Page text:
Australian police on Thursday arrested a man believed to have fought with Syrian militants and a youth who was stopped at the border allegedly planning to join Daesh terrorist group in Syria.
It followed a series of raids across Sydney by the New South Wales Joint Counter Terrorism team underscoring Australia's stance on dealing with increasing foreign fighters heading overseas to join in conflicts in countries including Syria and Iraq.
Australian Federal Police assistant commissioner for counter terrorism Neil Gaughan said it had been a protracted investigation as gathering evidence from Syria was "extremely difficult".
"We have arrested these gentlemen as quickly as we possibly could," he said, adding that those returning from either Syria or Iraq could carry out violent acts once back in Australia.
"The challenge for our members is to gather evidence to an appropriate standard to enable a prosecution," he said.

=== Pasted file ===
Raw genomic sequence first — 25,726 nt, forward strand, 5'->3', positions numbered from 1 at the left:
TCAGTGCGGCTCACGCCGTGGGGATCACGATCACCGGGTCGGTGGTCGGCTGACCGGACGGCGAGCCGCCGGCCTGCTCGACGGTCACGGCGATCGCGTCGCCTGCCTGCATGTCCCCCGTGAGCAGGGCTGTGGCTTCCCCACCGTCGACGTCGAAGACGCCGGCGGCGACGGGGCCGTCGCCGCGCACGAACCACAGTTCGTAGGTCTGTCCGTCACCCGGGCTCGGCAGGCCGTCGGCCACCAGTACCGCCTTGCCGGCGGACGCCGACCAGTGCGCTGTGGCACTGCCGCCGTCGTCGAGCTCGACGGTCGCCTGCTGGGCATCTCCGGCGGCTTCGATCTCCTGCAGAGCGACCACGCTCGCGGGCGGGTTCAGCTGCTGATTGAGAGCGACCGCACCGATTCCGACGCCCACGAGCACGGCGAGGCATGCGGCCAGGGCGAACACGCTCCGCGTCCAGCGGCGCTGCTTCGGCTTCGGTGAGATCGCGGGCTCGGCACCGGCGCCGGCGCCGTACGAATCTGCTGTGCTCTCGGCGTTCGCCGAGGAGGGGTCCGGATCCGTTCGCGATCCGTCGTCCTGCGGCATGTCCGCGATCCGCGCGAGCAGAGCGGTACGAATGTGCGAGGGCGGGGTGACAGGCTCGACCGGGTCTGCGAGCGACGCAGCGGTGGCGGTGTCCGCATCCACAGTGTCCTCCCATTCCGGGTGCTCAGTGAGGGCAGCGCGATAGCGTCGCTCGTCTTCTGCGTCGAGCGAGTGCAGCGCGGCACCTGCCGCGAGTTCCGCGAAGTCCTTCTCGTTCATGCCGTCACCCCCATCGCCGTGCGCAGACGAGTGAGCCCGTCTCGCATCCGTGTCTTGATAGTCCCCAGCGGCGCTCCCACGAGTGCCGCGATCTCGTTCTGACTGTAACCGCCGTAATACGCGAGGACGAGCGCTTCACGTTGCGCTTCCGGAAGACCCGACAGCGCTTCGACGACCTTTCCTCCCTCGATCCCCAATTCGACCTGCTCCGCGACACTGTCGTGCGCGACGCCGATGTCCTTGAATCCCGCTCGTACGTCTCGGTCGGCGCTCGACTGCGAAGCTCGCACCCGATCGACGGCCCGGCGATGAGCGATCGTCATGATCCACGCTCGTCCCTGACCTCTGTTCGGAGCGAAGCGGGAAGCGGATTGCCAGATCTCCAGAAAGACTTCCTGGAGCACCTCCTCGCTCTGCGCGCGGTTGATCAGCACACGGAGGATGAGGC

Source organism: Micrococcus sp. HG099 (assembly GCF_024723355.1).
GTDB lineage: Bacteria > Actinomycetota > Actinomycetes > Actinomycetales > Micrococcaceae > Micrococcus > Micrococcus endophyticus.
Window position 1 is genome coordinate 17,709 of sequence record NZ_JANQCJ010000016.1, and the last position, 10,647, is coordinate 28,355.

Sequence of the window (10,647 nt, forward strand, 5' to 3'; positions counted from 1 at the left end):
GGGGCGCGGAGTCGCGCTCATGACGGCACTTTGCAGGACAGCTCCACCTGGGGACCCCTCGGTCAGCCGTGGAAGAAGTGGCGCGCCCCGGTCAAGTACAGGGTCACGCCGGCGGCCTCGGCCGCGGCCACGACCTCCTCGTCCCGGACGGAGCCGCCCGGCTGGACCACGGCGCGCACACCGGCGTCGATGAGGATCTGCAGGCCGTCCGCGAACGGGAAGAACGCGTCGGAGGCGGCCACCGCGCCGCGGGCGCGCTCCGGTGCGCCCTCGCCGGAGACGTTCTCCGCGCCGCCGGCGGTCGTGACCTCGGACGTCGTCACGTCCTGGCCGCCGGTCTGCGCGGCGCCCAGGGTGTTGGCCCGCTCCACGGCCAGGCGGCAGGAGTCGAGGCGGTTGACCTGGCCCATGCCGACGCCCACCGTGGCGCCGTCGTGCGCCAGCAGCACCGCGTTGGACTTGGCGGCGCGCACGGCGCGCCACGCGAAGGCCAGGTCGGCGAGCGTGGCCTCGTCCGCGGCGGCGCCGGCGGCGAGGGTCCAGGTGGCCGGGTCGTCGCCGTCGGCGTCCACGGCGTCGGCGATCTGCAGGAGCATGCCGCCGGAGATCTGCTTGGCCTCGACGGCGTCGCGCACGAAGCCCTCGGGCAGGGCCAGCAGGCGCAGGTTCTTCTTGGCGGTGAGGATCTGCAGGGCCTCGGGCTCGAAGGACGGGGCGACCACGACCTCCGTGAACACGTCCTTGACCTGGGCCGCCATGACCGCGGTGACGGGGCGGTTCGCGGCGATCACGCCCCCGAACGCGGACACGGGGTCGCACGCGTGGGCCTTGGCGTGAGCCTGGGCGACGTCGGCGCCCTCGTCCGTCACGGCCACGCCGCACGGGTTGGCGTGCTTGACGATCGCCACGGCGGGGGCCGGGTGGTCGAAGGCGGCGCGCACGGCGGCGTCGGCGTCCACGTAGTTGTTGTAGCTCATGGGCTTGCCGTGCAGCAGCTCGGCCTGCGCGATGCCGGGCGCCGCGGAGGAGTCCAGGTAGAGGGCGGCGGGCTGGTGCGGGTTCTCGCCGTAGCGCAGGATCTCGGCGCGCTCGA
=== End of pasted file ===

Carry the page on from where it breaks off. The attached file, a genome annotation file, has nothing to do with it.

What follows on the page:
The 24-year-old man and the 17-year-old youth were both charged with breaching Australia's foreign incursion laws, which prohibit travel to foreign countries with the intention of engaging in hostile activity. Those found guilty face up to 25 years imprisonment.
Gaughan said 110 Australians were believed to have travelled to Syria or Iraq to join terror groups, of which around 60 have been killed.
Australia has imposed some of the harshest penalties in the world on foreign fighters returning home as the country leads a push for the United Nations to adopt international standards to curb the threat they pose.
Australian officials say they have prevented 11 terror attacks on home soil in the past two years. But several have taken place, including the murder of a Sydney police employee last year.
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